Protrusion is based on the unidirectional growth (polymerisation) of actin filaments, whereas retraction of the cell rear is a contractile process based on the interaction of filaments of actin and myosin in bundles of actin filaments, or stress fibres (see Pushing and Pulling). We gain an impression of these two processes of protrusion and retraction from the video below, which shows the actin cytoskeleton in a melanoma cell.
Video sequence of a B16 melanoma cell expressing GFP-actin.
Note that the breadth of the lamellipodium network at the cell front remains constant as the cell moves forward. This feature is explained by a so-called “treadmilling” of actin filaments, whereby the addition of actin monomer at the front of the lamellipodium is balanced by the release of monomer at the rear (Pantaloni et al., 2001; Carlier et al., 2003):
Schematic illustration of the treadmilling of actin monomers during polymerisation and depolymerisation at steady state in vitro. Addition of monomer occurs preferentially at the “plus end” and release of monomer at the “minus end” (from Pantaloni et al., 2001).
The treadmilling of actin in the lamellipodium can be demonstrated in different ways, two of which are shown in the following figures:
Treadmilling of actin as illustrated by the recovery of actin fluorescence after photobleach (FRAP). The figure shows time-lapse images of the lamellipodium region of a B16 melanoma cell before (pre) and after photobleach. Number at top right indicates time in seconds. From Lai et al. 2008.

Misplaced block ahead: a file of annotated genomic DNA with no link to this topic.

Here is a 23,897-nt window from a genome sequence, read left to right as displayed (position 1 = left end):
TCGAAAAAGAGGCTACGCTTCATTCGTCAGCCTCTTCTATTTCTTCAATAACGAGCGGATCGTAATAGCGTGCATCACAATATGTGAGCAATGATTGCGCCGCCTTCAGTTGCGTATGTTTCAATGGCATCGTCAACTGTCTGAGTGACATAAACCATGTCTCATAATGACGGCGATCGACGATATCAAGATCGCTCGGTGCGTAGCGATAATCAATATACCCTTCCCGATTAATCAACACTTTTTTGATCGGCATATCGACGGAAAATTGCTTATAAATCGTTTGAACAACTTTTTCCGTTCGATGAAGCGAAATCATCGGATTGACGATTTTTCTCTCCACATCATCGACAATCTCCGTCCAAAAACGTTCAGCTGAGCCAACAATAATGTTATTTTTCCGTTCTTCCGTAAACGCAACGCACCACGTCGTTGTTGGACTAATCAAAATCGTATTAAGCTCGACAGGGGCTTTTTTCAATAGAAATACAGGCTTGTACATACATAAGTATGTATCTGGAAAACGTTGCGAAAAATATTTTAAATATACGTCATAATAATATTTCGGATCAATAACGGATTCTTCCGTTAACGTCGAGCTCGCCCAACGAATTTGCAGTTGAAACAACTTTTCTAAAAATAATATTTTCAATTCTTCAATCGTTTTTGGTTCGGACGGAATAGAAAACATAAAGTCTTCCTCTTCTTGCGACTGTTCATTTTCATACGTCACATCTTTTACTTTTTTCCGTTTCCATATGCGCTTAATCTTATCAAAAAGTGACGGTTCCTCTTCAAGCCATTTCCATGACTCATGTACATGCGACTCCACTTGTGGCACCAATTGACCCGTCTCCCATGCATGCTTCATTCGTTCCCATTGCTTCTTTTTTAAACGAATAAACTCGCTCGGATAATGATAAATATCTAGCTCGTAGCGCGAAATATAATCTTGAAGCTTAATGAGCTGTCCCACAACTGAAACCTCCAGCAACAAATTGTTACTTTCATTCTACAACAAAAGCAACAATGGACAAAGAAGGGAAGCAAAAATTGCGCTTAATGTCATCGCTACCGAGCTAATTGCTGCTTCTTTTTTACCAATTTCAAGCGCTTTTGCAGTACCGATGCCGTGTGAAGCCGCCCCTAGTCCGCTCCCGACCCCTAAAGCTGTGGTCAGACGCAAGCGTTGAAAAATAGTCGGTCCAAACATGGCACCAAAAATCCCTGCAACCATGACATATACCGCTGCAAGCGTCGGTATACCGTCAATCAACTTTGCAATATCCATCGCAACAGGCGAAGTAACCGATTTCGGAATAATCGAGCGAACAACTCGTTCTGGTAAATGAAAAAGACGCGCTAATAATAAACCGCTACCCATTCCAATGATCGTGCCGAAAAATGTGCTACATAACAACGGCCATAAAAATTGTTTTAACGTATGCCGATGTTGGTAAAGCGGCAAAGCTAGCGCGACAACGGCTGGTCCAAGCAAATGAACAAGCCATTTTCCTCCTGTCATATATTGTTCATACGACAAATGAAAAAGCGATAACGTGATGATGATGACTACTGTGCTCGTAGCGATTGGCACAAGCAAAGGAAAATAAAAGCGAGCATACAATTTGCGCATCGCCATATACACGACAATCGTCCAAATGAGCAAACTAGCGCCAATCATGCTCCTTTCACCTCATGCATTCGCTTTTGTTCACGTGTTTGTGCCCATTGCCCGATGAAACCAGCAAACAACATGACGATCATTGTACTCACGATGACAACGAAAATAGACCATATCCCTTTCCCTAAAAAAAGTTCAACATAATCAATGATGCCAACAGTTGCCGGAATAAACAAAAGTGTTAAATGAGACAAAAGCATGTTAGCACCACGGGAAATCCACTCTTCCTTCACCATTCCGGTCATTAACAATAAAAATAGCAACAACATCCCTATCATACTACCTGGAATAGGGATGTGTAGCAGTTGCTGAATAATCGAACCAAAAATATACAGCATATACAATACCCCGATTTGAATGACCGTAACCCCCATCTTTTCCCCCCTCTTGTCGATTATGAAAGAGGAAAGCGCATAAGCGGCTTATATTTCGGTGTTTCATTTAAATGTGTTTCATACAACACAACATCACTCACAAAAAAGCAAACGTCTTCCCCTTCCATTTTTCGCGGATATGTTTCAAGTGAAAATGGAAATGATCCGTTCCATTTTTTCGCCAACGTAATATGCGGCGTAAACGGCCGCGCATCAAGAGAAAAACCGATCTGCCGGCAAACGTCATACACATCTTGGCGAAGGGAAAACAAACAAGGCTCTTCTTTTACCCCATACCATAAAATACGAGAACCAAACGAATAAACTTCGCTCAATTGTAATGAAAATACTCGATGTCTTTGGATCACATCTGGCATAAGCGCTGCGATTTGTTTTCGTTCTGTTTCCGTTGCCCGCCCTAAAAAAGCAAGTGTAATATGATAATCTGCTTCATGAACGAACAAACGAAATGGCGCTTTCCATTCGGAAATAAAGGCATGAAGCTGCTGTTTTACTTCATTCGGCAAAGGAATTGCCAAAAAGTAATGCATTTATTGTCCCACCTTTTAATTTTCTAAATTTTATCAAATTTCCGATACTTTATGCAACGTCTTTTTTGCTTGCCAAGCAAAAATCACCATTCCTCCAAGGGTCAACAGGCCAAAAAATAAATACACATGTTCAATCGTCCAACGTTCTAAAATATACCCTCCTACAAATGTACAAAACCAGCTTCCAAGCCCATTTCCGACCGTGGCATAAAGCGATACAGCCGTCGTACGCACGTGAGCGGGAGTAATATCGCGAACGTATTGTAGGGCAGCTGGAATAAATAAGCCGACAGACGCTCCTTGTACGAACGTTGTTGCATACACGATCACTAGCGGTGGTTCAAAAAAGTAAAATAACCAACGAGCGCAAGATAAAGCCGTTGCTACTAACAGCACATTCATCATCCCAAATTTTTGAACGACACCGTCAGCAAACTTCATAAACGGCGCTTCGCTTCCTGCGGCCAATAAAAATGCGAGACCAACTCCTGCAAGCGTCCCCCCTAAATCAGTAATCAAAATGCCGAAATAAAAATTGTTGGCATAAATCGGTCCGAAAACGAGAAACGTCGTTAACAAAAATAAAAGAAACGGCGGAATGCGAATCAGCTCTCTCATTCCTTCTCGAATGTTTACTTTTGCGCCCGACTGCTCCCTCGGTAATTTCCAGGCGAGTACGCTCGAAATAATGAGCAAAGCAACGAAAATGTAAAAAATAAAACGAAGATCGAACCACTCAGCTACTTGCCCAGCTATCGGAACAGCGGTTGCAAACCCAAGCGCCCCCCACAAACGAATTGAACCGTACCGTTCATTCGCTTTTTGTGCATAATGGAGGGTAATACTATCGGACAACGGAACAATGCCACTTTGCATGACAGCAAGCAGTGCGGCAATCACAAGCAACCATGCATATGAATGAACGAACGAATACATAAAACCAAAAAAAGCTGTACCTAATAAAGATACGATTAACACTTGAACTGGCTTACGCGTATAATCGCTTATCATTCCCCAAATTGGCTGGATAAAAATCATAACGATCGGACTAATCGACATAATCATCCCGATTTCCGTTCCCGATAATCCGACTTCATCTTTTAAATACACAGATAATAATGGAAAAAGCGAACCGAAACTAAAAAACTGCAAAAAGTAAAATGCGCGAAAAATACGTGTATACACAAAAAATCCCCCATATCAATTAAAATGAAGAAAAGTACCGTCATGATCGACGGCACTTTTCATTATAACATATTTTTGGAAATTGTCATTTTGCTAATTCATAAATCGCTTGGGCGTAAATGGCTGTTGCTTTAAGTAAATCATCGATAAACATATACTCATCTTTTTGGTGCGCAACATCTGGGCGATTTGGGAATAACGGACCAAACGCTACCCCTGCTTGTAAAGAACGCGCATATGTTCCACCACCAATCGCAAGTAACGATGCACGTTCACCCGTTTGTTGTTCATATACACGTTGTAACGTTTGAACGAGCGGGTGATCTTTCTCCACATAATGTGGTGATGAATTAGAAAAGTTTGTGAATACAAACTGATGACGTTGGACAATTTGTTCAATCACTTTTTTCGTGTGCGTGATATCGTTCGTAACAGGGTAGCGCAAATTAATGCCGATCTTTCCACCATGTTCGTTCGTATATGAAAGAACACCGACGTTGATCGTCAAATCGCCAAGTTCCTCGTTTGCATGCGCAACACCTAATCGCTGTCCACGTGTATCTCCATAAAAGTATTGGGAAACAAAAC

The video shows a B16 melanoma cell that was transfected with actin-GFP. In contrast to the régime in the figure above, a scanning laser beam was used to photobleach the fluorescence of actin in the region behind the lamellipodium marked by the square. This is immediately followed by incorporation of the bleached molecules at the lamellipodium tip. Note: the changes in fluorescence observed correspond to the fluorescence from polymerised filaments; monomeric actin diffuses very rapidly and adds only a weak homogeneous background to the image. From Lai et al., 2008.
In the method of speckle microscopy introduced by Clare Waterman (figure below) small amounts of fluorescently-labelled actin are injected into cells so that only a fraction of the actin filaments are labelled, giving a “speckled signal” (Compare with the more complete labelling of actin with GFP actin in the figures above). The “retrograde flow” of speckles is consistent with the continuous incorporation of new actin monomer at the front of the lamellipodium.
Treadmilling of actin in the lamellipodium of a migrating cell as shown by speckle microscopy. Video was produced by Clare Waterman.
- Carlier, M. F., Le Clainche, C., Wiesner, S., Pantaloni, D. (2003). Actin-based motility: from molecules to movement. Bioessays 25, 336–345.
- Lai, F. P. L., Szczodrak, M., Block, J., Mannherz, H. G., Small, J. V., Stradal, T. E. B., Dunn, G. A., Rottner, K. (2008). Arp2/3 complex interactions and actin network turnover in lamellipodia. EMBO J. 27, 982–992.
- Pantaloni, D., Le Clainche C., Carlier, M. F. (2001). Mechanism of actin-based motility. Science. 292, 1502–1506.